[This story again, “Ancient supernova prompted human ancestors to walk upright”. I talked about that an entire episode last time, which, if you missed, is the idea that a supernova caused a increase risk in forest fires or an increased rate of forest fires. And that might have driven humans to walk upright in ancient humans to walk upright. And so a new theory in the arena of human by P does and theories so that I would expect to develop more.
The James Webb telescope emerges successfully from final thermal vacuum test. So the James Webb telescope is going to be the new Hubble, the new most advanced telescope that we put into orbit around the Earth. So the fact that that’s getting close to being completed is really important and hopefully will begin to see amazing results from that fairly quickly.
Now here’s an interesting one, “Swapping water for CO2 could make fracking greener and more effective”, fracking being a short word for hydraulic fracturing, which is the act of injecting high pressure fluids under ground in order to cause fractures. So it’s a hydraulic fracture, and as those fractures are caused, then oil and gas will seep through into the cracks, and then that oil and gas could be extracted from the rock, but only under the [presence] of that fracturing. And so how you do that fracturing? Historically it has been done with water. So you inject the ground with water and what this article is suggesting that that could be done with carbon dioxide instead of water.
Why is that important? Well, for one hydraulic fracturing absolutely wrecks the water and ecosystem anywhere that it’s done at, because once you use the water, you can’t just dump it back in to a river or a stream. That water is now toxic, so you need two things: You need, one a source of water, and that water cannot go back, and then: Two, you need a place to put the water because not only can you not put the water back, it’s now toxic, and so it’s worse than just being used up. It’s completely unusable for some period of time, so there’s all sorts of ways that this could be done. Either the water is reused and could be used multiple times, but then presumably eventually the chemistry of the water would be altered such that it can only be reused a certain number of times and eventually has to be stored somewhere. And the other way is to just store the water in a pool and wait for to evaporate. And so when you do that, all the chemicals are left behind which creates a waste pit that is highly toxic. And a lot of these toxic components, like radio nuclides bio-accumulate in the environment. So if that pit leaks, if ground water leaks from that and carries the concentrated toxins from the hydraulic fracturing, that will bio-accumulate because fish will absorb the radionuclides and then animals eat the fish, so on and so forth [up the food chain].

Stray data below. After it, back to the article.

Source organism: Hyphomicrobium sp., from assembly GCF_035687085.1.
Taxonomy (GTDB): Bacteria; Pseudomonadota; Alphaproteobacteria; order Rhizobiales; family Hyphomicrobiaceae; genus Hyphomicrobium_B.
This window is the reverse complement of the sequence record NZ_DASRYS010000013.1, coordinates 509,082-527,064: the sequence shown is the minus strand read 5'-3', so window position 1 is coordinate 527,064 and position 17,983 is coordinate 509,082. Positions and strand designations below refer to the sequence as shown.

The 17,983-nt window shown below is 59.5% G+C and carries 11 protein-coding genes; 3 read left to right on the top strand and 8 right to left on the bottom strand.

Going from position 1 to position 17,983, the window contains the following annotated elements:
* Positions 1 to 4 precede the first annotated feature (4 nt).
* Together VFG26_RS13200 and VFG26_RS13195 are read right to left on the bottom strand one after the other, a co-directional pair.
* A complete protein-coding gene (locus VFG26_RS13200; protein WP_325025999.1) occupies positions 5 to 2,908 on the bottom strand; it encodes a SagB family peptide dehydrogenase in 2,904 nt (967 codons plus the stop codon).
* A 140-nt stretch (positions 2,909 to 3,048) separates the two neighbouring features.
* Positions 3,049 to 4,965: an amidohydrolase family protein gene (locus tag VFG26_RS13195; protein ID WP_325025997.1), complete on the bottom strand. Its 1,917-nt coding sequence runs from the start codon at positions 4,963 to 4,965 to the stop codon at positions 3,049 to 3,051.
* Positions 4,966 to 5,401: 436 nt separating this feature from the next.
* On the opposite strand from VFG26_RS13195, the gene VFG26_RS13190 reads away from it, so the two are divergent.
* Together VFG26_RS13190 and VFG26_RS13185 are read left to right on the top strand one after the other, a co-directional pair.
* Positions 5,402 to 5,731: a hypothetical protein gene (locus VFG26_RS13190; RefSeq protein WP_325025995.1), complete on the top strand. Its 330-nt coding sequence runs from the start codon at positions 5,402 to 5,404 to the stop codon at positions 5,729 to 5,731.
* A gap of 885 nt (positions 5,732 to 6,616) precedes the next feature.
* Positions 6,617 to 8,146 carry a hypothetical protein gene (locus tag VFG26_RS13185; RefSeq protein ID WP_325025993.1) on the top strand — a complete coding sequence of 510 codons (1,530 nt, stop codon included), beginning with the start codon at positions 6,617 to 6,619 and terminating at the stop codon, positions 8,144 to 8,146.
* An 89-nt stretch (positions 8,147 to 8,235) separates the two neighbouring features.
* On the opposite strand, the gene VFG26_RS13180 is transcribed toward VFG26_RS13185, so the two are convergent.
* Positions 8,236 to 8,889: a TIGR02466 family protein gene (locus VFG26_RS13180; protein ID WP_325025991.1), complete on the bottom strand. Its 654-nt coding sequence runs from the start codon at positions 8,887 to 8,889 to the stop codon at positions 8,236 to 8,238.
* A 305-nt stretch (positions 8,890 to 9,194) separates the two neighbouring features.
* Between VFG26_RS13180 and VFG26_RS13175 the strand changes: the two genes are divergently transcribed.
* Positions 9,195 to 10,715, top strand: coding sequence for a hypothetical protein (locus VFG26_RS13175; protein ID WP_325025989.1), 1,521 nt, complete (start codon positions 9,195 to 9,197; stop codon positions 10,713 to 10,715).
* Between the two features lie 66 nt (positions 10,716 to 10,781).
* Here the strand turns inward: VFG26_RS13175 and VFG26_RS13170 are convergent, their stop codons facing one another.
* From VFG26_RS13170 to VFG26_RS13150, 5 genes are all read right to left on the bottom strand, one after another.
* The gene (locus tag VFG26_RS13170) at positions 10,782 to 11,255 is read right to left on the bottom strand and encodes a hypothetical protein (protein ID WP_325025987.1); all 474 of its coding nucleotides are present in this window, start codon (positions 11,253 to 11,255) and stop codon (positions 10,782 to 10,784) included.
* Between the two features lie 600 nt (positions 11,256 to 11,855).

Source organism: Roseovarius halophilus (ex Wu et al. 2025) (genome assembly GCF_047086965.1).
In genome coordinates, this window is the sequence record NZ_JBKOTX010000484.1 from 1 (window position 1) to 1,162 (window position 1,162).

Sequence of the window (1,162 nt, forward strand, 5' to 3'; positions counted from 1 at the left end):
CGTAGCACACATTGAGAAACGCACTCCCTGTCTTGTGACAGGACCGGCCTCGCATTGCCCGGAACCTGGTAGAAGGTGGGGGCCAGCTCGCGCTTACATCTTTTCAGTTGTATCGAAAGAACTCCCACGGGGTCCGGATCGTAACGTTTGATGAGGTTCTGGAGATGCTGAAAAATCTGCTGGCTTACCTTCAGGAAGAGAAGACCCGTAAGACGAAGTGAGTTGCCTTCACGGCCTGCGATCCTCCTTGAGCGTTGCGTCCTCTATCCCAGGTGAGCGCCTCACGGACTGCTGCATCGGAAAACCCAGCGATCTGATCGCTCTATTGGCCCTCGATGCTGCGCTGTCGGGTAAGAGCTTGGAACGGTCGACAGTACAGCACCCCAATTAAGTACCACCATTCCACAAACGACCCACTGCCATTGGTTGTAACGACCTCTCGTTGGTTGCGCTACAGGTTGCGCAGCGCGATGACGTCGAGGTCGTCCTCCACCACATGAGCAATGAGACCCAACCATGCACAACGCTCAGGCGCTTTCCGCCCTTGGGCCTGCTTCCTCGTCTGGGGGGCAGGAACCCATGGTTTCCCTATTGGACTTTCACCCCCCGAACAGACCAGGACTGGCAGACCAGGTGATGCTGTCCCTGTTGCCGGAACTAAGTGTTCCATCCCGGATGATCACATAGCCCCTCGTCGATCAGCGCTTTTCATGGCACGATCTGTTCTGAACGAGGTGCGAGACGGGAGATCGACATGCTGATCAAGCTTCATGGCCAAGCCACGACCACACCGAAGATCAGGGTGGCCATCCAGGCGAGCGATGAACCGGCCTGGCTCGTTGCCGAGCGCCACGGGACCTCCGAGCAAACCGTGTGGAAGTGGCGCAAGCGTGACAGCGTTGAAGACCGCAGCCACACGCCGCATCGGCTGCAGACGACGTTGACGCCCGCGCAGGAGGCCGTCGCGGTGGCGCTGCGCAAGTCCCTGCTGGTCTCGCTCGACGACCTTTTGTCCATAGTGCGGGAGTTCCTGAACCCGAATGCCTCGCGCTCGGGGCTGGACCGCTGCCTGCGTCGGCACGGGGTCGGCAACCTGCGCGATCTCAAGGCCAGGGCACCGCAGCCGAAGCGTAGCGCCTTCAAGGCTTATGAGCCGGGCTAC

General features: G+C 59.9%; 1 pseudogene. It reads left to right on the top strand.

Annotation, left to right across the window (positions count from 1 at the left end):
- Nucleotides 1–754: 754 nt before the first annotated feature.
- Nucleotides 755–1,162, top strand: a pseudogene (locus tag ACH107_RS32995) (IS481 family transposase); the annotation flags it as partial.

These waste pits really jeopardize entire ecosystems. So hydraulic fracturing is really damaging to the ecosystem outside of the [actual] fracturing [itself]. So on top of all of that [above-ground] damage, you’re also cracking the earth in a way that can cause earthquakes. The idea that the water component might be able to be removed, if we could use a CO2 instead of water as the fracturing material, that would be great. As I discussed previously, it’s really tough to make moral change in America’s current political spectrum. So the moral issue here being that hydraulic fracturing is bad for the environment and things that are bad for the environment are bad. But we can’t stop because we need the oil and we need the gas because our economy depends on it. But if we could do something small, like shift away from water and [use CO2 instead], that could help offset some of that damage. That would be great. So I support that. If that is the case, that could be done. That’s great. We could see an immediate lessening of the damage of hydraulic fracturing. You’re still causing permanent damage to the ground. We don’t know what the long term effects will because it’s only been done for the past, say, 50 years routinely, so we don’t know the long term damage of fracturing these rocks underground. We do know that short term they do cause earthquakes.